Comparison is the Thief of Joy

This summer, my niece and nephew spent a few weeks with me. They are ten and eleven years old and go non-stop from the time they get up until they go to bed at night.

In between, everything is a contest. We have a pool, and the kids found a way to compete at everything they did in the pool. There was a contest for who could hold their breath the longest; dive the straightest; make the biggest splash; the smallest splash; best handstand. There was even a contest to determine who had the most extended battery life on their phones. My children were spread out a little further in age, so the competition thing was new to me.

I talked to a few friends and colleagues and found out that the kids are entirely normal. However, their non-stop abilities comparing was a little draining for me. They were rarely content with their performance. It was always about how the other one performed or didn’t perform in an activity.

These attributes seem to follow us into adulthood. We have all heard the terms “The pasture is greener on the other side,” or “Keeping up with the Joneses.” We are always looking for a better deal or comparing ourselves to someone else.

Several weeks ago, I got serious about my fitness. I did this for the apparent reason of feeling and looking better. I also wanted to be able to share my wife’s type of lifestyle. She is an elite cyclist. When you live with somebody who is a dedicated athlete, they eat differently, sleep different, and talk differently than your average Joe. I was the average Joe, and I wanted to be able to have conversations, workout, and eat with my wife.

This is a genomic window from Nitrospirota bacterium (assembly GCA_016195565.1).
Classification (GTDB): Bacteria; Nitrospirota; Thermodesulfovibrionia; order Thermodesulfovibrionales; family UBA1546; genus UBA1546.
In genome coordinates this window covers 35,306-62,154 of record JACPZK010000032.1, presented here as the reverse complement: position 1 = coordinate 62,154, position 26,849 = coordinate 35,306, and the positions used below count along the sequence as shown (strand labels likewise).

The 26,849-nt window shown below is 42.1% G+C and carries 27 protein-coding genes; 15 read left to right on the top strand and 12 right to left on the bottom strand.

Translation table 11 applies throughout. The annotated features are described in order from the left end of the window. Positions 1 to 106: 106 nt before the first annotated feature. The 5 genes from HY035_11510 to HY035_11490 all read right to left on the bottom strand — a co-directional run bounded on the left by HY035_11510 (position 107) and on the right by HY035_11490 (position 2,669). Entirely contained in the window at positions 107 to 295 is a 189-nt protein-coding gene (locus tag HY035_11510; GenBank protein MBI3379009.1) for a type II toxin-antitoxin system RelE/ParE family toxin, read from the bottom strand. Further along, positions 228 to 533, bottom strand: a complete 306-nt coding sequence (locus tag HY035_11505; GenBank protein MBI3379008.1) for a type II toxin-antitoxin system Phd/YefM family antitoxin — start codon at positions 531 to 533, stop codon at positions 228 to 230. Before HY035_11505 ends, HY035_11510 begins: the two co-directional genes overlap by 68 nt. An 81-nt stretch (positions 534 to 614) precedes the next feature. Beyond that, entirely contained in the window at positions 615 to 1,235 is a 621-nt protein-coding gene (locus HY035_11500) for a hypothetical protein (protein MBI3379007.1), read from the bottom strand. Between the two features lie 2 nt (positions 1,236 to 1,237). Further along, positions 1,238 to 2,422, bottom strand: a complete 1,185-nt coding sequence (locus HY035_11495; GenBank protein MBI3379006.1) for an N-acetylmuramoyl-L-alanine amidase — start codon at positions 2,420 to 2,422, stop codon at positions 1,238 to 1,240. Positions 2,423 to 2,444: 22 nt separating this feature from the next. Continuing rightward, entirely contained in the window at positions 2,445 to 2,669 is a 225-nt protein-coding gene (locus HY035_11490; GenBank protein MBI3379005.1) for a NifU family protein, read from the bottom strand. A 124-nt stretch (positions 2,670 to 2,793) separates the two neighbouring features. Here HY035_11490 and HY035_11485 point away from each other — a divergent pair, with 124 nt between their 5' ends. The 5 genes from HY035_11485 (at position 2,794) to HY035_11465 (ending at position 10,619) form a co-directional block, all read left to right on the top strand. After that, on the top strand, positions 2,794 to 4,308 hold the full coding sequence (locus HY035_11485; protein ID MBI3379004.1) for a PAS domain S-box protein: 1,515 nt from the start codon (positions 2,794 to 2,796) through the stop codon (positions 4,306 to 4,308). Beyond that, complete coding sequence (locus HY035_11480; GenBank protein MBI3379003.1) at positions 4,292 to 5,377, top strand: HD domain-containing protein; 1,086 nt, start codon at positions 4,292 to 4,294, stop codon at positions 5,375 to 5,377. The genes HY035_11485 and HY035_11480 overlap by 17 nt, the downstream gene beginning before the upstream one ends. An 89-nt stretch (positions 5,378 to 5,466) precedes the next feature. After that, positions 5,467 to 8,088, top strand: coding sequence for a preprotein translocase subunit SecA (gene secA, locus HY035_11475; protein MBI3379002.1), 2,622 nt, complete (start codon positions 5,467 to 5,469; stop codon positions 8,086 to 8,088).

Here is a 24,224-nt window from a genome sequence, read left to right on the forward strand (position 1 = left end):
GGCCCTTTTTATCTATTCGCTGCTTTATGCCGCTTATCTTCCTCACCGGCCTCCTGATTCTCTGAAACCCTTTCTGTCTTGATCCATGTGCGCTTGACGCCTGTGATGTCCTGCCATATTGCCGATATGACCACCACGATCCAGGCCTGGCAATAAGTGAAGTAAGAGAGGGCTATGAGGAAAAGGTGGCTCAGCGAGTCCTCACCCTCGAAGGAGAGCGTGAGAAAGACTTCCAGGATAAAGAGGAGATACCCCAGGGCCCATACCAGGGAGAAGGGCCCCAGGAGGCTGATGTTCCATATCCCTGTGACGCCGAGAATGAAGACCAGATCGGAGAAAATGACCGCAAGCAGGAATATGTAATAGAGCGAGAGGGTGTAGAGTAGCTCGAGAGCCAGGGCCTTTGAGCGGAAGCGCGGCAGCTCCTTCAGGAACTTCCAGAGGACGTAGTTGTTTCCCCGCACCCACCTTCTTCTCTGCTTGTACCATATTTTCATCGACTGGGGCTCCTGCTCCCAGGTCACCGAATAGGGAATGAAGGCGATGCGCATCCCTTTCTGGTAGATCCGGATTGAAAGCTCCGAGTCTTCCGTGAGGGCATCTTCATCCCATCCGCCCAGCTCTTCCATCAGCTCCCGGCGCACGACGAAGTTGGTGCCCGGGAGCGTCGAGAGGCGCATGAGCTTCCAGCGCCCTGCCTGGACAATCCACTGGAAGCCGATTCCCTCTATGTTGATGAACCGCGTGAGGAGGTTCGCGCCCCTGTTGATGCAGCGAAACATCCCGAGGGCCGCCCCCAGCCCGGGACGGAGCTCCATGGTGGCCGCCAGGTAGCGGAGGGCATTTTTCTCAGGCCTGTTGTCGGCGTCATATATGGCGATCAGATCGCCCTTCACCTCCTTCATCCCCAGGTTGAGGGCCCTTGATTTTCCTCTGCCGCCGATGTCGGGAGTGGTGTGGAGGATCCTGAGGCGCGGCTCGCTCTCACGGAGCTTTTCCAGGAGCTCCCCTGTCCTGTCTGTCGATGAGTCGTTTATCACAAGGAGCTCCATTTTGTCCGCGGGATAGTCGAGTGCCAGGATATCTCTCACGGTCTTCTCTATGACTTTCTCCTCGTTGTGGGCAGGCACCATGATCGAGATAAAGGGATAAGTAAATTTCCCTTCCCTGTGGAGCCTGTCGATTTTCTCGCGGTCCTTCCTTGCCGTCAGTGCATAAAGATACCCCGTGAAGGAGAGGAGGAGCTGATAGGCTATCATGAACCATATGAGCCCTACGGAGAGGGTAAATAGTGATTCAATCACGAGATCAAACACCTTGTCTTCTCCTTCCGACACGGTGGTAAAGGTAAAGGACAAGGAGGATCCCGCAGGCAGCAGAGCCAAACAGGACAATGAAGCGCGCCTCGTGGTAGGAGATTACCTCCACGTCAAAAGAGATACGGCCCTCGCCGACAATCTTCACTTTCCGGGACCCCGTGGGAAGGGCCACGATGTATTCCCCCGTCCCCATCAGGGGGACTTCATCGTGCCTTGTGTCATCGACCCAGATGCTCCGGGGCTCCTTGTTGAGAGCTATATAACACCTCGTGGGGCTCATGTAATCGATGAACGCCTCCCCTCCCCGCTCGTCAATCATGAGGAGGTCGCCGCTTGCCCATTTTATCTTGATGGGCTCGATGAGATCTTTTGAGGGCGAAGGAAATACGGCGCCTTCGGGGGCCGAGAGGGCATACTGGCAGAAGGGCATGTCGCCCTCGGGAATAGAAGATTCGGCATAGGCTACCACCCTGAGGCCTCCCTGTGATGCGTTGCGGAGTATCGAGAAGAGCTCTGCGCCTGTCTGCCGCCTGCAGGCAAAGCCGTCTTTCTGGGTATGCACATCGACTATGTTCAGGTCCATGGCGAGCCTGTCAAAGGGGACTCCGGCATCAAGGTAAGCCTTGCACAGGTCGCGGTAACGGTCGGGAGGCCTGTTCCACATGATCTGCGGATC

One month into my new lifestyle change and goal to complete an Ironman challenge, my coach told it was time for an FTP (functional threshold power) test on the bike. The goal was to go as hard as I could for twenty minutes and try to finish stronger than when I started. I charted my course and energetically took off, managing to finish stronger than when I started. In the end, I completed 6.5 miles, with an average nineteen miles per hour pace.

In my notes for my coach, I told her that I felt pretty good but could do better. I gave myself an 8. She responded by saying I did great and gave me a 10. She reminded me that I had only been training for a month. It was good to have this reminder because I had not recognized my own performance. Instead, I was comparing it to my wife’s. Earlier that week she had ridden ninety-six miles at a twenty miles per hour pace. Yes, ninety miles further than me and at a faster pace! So often, comparison is the thief of joy.

On the same day that I did my fitness test, Matteo Trentin won Stage Seventeen of the Tour de France. On route to his win, he rode one-hundred and twenty-eight miles at over twenty-nine miles per hour. There is always someone faster, prettier, smarter, and wealthier.

If we compare, we can easily find someone better or worse off than we are in every aspect of our lives. The key to fulfillment is to appreciate what we have and whom we have in our lives. Take time to lean into your specific talents and relationships, and you’ll find more peace and happiness than trying to find a greener pasture.

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